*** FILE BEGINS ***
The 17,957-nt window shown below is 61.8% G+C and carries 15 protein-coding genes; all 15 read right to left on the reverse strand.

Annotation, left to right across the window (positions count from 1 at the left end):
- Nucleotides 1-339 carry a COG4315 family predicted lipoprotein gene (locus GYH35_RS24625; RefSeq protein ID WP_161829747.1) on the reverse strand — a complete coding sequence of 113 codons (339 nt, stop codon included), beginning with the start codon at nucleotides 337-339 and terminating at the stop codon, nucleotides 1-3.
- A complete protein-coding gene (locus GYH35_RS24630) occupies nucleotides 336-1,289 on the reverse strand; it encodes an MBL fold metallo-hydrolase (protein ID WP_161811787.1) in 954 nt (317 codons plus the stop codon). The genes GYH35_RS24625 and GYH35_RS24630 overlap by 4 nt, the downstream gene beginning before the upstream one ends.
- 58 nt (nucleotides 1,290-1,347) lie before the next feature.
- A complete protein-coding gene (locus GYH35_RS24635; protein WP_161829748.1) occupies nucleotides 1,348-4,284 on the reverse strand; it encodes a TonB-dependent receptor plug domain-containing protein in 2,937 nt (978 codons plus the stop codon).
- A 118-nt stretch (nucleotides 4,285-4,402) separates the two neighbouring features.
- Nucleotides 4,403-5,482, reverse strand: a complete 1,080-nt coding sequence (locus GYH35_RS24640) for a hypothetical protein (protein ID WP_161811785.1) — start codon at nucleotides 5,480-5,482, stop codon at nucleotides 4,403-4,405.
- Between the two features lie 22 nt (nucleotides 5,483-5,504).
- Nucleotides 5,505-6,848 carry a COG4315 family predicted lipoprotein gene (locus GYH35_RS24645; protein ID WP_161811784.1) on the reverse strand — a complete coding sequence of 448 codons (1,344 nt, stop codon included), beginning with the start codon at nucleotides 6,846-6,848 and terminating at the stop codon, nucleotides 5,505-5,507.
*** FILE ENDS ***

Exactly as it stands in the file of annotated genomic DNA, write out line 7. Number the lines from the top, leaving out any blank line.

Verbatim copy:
- A 118-nt stretch (nucleotides 4,285-4,402) separates the two neighbouring features.